Alcohol and drug addiction does not just hurt the person afflicted with the disease. The truth is, addiction often hurts the family members, friends, and loved ones of those suffering just as much.
One of the most difficult aspects of dealing with drug and alcohol addiction is unquestionably how to approach a family member with a drug or alcohol problem.
Here we will go over some strategies for approaching a loved one suffering from a drug or alcohol problem.
Deflection is one of the most often-used defense tactics those suffering from addiction will employ to remove the focus off the problem at hand.
They may cite a whole host of reasons other than the addiction as the source of their problems.
They may even deflect blame for their problems directly on to you, in an effort to defend and deflect the addiction itself.
It is crucial, however, to stay focused on the exact problem at hand: the drug or alcohol addiction the person is suffering from.
Come from a place of love rather than anger
Alcoholism and addiction causes those afflicted to do truly horrible things that often go against their nature. To make matters worse, it is often those closest to them that undergo the worst of this treatment.
Despite how difficult it may be, however, it is important to approach them with love rather than anger.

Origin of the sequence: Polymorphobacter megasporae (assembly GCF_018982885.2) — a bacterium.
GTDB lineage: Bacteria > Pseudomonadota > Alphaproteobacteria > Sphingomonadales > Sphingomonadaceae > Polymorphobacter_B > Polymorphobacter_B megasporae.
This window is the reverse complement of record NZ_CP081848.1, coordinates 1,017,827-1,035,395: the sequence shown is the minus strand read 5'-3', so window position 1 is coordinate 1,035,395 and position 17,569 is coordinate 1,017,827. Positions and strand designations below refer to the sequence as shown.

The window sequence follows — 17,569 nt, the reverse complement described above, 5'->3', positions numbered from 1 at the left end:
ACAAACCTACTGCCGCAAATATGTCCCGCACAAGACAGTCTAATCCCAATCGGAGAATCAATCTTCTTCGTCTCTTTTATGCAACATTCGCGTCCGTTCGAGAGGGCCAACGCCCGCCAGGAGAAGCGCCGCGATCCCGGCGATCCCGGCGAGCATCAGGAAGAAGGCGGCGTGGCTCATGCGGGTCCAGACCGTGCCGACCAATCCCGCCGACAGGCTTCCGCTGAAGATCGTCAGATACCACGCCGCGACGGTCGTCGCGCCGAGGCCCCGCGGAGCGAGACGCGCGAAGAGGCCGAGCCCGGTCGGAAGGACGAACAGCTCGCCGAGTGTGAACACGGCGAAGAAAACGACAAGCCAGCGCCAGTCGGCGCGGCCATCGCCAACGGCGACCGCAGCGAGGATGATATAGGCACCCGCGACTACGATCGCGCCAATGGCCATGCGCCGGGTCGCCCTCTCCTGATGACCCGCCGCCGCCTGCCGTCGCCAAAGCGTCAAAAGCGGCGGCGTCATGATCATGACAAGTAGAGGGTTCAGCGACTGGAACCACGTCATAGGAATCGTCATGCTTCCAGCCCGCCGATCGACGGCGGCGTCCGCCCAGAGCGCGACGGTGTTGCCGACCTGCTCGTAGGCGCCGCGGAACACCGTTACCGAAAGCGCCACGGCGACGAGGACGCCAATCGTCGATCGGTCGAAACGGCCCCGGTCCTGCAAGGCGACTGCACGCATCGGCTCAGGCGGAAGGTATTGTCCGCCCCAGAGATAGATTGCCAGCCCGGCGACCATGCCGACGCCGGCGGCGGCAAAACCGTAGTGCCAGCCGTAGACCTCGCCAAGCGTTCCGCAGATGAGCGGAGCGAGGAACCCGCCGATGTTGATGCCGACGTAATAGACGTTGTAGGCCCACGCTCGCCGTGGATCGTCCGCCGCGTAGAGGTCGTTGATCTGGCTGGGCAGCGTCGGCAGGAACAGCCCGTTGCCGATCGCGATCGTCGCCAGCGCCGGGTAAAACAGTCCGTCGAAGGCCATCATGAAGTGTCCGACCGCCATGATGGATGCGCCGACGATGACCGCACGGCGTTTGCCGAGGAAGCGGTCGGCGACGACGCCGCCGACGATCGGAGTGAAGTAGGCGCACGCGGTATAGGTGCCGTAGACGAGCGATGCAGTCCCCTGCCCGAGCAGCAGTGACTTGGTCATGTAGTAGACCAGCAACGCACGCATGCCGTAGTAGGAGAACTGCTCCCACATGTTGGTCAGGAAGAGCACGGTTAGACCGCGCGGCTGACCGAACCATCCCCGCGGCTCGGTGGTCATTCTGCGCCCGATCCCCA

Anger will often cause them to immediately become defensive, which will typically result in nothing more than a shouting match. Approaching in a calm, loving (but firm) manner is much more likely to start a dialogue with the end goal of them receiving help in mind.
Remember the big picture
It is often easy to get lost in the many details and events that surround drug and alcohol addiction. These include lost jobs, broken relationships, legal trouble, and many other similar consequences.
While these certainly are crucial to recognize, it is important to remain focused on the big picture- that all these problems result from the underlying drug and alcohol addiction.
Rather than getting bogged down on temporary “band-aids” (getting a new job, for example), dealing with the drug and alcohol problem should remain the main goal.
Make clear that change is required
Love for someone suffering from addiction or alcoholism can often inadvertently lead to enabling behaviors. These are often simply the result of human nature and the desire to help a loved one in need.
They are, however, utterly toxic for both the addict and the loved one. Thus, it is important for the loved one to have a firm understanding of these behaviors, and when approaching the addict or alcoholic, to make clear that these behaviors are no longer going to occur.
Have a firm plan and goal beforehand
The plain truth is that drug addiction and alcoholism is not simply solved by making a decision to stop. If willpower alone were all that was required, most alcoholics and addicts would have recovered long ago.
The truth is, seldom if any ever recover alone. Thus, it is important having a firm plan for treatment in place before approaching the addict/alcoholic. Encouraging them to seek professional help is often the first step in them achieving long-term sobriety.
This article is intended for those considering a new way of life, free of the pain of drug and alcohol addiction. For more information on recovery and anyone seeking help with addiction and substance abuse problems, please call True Recovery at (844) 744-8783 or visit us online.